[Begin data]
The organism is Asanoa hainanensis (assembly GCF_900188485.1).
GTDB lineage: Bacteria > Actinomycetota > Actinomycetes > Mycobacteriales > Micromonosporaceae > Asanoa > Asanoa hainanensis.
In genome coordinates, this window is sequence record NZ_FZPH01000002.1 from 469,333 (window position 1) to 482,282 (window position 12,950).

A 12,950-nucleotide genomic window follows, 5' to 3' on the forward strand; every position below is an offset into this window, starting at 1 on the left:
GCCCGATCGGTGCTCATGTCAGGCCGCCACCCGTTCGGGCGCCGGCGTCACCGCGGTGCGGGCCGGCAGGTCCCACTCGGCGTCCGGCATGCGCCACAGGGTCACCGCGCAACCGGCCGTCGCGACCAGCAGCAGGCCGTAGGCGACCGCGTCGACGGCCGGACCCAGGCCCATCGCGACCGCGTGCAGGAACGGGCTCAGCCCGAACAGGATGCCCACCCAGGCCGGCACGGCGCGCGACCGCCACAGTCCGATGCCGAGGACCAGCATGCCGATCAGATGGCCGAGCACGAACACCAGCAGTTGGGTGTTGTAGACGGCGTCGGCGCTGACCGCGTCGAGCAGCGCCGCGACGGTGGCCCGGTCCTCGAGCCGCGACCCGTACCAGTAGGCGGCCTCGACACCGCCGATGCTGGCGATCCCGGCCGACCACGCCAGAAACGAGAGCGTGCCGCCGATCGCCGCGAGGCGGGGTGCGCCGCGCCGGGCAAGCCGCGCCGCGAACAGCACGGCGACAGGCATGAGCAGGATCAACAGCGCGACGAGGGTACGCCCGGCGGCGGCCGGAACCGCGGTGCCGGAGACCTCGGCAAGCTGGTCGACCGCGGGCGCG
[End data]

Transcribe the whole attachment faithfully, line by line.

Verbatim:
The organism is Asanoa hainanensis (assembly GCF_900188485.1).
GTDB lineage: Bacteria > Actinomycetota > Actinomycetes > Mycobacteriales > Micromonosporaceae > Asanoa > Asanoa hainanensis.
In genome coordinates, this window is sequence record NZ_FZPH01000002.1 from 469,333 (window position 1) to 482,282 (window position 12,950).

A 12,950-nucleotide genomic window follows, 5' to 3' on the forward strand; every position below is an offset into this window, starting at 1 on the left:
GCCCGATCGGTGCTCATGTCAGGCCGCCACCCGTTCGGGCGCCGGCGTCACCGCGGTGCGGGCCGGCAGGTCCCACTCGGCGTCCGGCATGCGCCACAGGGTCACCGCGCAACCGGCCGTCGCGACCAGCAGCAGGCCGTAGGCGACCGCGTCGACGGCCGGACCCAGGCCCATCGCGACCGCGTGCAGGAACGGGCTCAGCCCGAACAGGATGCCCACCCAGGCCGGCACGGCGCGCGACCGCCACAGTCCGATGCCGAGGACCAGCATGCCGATCAGATGGCCGAGCACGAACACCAGCAGTTGGGTGTTGTAGACGGCGTCGGCGCTGACCGCGTCGAGCAGCGCCGCGACGGTGGCCCGGTCCTCGAGCCGCGACCCGTACCAGTAGGCGGCCTCGACACCGCCGATGCTGGCGATCCCGGCCGACCACGCCAGAAACGAGAGCGTGCCGCCGATCGCCGCGAGGCGGGGTGCGCCGCGCCGGGCAAGCCGCGCCGCGAACAGCACGGCGACAGGCATGAGCAGGATCAACAGCGCGACGAGGGTACGCCCGGCGGCGGCCGGAACCGCGGTGCCGGAGACCTCGGCAAGCTGGTCGACCGCGGGCGCG